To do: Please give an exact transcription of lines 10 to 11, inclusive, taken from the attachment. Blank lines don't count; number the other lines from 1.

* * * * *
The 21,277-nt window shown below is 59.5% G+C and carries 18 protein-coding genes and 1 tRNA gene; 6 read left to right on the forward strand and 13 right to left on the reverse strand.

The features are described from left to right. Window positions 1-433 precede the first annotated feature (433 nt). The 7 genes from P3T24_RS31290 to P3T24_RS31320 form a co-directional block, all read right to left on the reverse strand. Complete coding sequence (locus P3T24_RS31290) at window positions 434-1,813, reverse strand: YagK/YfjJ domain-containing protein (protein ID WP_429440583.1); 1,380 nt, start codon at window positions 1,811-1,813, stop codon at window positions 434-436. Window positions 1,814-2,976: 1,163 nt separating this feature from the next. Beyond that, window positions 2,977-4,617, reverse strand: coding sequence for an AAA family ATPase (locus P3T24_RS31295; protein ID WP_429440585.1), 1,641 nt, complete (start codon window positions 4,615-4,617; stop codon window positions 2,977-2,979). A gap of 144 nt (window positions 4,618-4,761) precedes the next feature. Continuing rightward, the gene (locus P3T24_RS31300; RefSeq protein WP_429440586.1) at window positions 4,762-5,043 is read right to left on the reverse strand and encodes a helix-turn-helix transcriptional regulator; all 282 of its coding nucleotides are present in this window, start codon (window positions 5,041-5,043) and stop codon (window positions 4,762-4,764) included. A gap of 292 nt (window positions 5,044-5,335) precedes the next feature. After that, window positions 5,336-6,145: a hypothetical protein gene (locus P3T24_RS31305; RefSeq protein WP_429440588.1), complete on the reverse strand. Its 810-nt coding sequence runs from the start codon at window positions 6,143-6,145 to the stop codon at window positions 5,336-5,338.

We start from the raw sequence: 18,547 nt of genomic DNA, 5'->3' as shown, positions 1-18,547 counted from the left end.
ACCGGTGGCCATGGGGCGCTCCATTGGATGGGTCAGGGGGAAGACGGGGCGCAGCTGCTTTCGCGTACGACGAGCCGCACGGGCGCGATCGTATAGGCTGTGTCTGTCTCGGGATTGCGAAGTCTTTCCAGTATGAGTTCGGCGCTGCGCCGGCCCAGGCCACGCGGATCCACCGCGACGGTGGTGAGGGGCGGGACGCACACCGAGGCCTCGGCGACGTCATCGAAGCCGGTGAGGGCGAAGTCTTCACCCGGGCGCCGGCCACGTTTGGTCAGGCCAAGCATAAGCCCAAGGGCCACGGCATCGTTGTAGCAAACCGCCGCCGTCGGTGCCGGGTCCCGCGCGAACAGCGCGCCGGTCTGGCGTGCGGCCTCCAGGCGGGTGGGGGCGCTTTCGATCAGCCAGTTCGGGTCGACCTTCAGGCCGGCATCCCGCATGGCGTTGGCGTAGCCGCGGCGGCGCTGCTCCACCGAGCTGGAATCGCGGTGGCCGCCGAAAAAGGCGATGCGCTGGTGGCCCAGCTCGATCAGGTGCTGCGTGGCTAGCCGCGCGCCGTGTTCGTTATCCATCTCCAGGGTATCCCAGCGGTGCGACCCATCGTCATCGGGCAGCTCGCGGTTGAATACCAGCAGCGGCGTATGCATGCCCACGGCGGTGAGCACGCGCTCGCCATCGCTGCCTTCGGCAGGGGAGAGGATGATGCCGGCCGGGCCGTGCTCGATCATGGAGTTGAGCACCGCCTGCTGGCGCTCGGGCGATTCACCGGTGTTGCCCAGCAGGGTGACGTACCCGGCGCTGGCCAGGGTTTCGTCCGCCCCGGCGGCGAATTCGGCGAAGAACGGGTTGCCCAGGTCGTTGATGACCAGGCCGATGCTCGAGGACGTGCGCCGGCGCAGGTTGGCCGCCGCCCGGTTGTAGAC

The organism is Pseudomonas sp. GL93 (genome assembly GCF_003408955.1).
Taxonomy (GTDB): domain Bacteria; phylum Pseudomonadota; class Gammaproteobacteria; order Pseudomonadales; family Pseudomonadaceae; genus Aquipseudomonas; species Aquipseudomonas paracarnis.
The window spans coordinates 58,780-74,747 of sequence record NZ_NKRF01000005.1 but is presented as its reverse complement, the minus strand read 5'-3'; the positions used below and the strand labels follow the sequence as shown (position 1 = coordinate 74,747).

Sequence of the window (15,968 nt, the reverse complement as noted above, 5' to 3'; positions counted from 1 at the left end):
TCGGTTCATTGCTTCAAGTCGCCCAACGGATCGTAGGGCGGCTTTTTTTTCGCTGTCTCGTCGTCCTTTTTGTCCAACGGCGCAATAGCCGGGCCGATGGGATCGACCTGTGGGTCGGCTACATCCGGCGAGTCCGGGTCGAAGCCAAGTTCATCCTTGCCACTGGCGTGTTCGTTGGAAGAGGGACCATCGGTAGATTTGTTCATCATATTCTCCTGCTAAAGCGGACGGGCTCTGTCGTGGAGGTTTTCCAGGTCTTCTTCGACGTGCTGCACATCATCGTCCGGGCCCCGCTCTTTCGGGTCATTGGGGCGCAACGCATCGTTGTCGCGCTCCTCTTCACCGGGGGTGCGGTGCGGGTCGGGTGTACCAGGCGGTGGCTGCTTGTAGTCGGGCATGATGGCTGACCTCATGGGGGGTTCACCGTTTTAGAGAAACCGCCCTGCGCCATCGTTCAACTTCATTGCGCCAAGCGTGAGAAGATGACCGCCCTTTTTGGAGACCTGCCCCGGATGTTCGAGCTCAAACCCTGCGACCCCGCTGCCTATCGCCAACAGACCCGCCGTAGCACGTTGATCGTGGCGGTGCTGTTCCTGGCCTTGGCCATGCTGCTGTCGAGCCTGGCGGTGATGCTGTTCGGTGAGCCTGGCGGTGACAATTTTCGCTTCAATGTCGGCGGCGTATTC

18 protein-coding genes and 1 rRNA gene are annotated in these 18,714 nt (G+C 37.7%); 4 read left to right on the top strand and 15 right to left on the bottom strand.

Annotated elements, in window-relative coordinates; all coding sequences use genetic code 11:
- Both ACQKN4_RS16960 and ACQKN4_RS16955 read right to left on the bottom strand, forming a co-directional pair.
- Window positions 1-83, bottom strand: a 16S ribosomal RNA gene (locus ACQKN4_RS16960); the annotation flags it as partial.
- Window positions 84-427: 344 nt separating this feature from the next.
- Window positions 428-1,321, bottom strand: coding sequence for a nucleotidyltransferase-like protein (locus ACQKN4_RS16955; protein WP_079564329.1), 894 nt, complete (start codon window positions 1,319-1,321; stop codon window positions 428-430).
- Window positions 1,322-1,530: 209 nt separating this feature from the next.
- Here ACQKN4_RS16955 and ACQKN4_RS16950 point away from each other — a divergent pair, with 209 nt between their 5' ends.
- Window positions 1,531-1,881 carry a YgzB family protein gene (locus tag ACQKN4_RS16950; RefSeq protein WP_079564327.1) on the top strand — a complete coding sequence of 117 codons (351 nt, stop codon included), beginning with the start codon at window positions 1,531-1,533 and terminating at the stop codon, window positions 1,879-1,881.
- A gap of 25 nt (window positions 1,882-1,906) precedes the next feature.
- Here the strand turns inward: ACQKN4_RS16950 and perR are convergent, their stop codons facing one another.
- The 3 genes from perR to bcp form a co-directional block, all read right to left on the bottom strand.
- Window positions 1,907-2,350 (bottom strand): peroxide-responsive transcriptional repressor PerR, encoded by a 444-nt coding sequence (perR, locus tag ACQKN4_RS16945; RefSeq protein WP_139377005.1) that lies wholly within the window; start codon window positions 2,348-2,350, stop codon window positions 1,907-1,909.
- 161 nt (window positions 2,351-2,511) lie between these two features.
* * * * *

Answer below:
18 protein-coding genes and 1 rRNA gene are annotated in these 18,714 nt (G+C 37.7%); 4 read left to right on the top strand and 15 right to left on the bottom strand.

Annotated elements, in window-relative coordinates; all coding sequences use genetic code 11: